NY Rep. Seeking Billions For Internet Access For Schools Amid Coronavirus Shutdown

Apr 22, 2020
In The News

New York congresswoman Grace Meng pressing for billions of dollars in new funding to address the digital divide in education, backing a bill that would fund internet equipment and devices for schools and students.

Meng, a Democrat, argues that the coronavirus pandemic has called attention to the shortfalls and inequities in students' access to technology.

"Covid-19 has forced over 55 million students to stay home during this national health crisis and adjust to a new future that requires internet access and a computer to continue their studies," Meng said in a statement.

Proponents of faster, cheaper and more widely available broadband service have long argued that schools and the students they educate would be among the principal beneficiaries of policies to narrow the digital divide.

But like it has with so much else, the coronavirus pandemic has both magnified that challenge and attached a pressing urgency to addressing it.

"Before this crisis occurred, students without internet access at home were part of the so-called 'homework gap' and struggled to keep up with their peers who have internet access at home," Meng said.

"Today, with schools across the country having moved learning entirely online, including class meetings, explanations of new content, virtual field trips, homework and learning exercises, this gap seems more like a chasm," she added. "Students without internet service will fall further behind as students with internet service at home can continue advancing in their studies."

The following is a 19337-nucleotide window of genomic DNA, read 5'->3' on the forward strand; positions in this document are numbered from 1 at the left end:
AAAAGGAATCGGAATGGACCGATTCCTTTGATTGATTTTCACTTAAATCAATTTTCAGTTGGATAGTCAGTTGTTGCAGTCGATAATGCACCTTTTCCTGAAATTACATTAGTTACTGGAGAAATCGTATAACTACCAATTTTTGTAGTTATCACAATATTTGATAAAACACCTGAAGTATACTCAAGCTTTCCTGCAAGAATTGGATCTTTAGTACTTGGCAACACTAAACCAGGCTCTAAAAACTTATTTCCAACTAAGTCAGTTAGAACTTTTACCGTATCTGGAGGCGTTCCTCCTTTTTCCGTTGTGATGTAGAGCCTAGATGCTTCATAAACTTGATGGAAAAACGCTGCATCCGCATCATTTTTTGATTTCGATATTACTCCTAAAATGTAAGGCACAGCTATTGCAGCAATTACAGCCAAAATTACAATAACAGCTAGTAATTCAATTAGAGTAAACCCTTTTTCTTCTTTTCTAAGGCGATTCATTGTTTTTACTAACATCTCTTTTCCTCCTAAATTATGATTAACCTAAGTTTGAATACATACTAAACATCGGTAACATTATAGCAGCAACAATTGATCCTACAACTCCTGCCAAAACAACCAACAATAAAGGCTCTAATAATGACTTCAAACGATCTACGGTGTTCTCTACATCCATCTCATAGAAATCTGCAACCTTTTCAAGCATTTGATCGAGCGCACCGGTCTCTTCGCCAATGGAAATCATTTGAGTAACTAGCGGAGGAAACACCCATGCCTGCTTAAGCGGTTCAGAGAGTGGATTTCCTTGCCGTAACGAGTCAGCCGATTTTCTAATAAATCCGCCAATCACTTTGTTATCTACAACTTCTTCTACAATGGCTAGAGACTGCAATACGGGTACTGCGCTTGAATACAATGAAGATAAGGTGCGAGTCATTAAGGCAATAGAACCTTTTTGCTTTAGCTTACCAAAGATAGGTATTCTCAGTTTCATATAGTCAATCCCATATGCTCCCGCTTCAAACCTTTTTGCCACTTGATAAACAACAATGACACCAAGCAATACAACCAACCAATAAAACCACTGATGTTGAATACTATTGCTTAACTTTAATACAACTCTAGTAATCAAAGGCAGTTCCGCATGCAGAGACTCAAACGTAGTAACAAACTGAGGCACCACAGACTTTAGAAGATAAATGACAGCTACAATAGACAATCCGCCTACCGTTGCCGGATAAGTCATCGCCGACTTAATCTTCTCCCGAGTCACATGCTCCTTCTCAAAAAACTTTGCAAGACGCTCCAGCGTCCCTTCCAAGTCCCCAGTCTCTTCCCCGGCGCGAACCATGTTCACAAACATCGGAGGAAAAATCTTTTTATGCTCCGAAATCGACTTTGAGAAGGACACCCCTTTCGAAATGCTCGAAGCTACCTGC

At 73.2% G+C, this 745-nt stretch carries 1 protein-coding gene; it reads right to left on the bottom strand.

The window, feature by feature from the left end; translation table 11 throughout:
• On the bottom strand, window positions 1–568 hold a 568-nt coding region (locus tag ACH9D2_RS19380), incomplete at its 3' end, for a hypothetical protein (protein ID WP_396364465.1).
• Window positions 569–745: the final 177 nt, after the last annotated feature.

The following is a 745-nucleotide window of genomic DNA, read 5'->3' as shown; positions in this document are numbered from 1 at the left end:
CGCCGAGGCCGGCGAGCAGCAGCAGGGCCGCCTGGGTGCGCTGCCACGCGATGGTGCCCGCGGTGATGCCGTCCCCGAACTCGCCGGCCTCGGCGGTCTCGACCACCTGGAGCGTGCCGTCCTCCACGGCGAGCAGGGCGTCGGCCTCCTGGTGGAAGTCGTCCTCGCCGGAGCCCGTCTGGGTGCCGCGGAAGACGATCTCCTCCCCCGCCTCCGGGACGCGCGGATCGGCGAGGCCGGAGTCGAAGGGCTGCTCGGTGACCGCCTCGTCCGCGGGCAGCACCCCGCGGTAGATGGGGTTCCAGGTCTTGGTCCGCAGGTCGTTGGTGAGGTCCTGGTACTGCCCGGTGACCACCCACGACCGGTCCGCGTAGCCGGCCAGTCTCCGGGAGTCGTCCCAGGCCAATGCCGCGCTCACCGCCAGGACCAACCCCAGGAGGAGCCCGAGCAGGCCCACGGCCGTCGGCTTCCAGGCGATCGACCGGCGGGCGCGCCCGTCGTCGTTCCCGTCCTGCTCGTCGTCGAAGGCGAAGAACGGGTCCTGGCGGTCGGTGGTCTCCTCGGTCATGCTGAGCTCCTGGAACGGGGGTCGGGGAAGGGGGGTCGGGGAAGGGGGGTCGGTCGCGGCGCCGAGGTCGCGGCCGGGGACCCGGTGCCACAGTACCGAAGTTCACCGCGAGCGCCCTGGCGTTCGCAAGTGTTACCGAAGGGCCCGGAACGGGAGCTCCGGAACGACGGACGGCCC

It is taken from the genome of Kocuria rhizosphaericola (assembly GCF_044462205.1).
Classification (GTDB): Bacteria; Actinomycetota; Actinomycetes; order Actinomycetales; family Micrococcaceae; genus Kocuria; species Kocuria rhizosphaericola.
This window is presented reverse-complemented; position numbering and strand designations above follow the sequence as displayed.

Meng's bill would establish a $2 billion Emergency Connectivity Fund to be administered by the Federal Communications Commission, one of the main federal agencies with responsibility for doling out federal funds to support broadband and other communications services.

Under the bill, the FCC would be directed to disburse the funds to schools and libraries, including those on tribal lands, to purchase equipment like modems, routers and devices for students, as well as setting up wi-fi hotspots.

"Whether they live in urban centers, suburbs or exurbs, or small communities in rural America, all students require internet connectivity to succeed during this pandemic," Meng said.

Sen. Ed Markey (D-Mass.), a longtime champion of expanding broadband access, said on Twitter that he plans to introduce companion legislation.

Meng is appealing for support from other members of the House, and said she hopes to incorporate her bill into the next coronavirus relief package.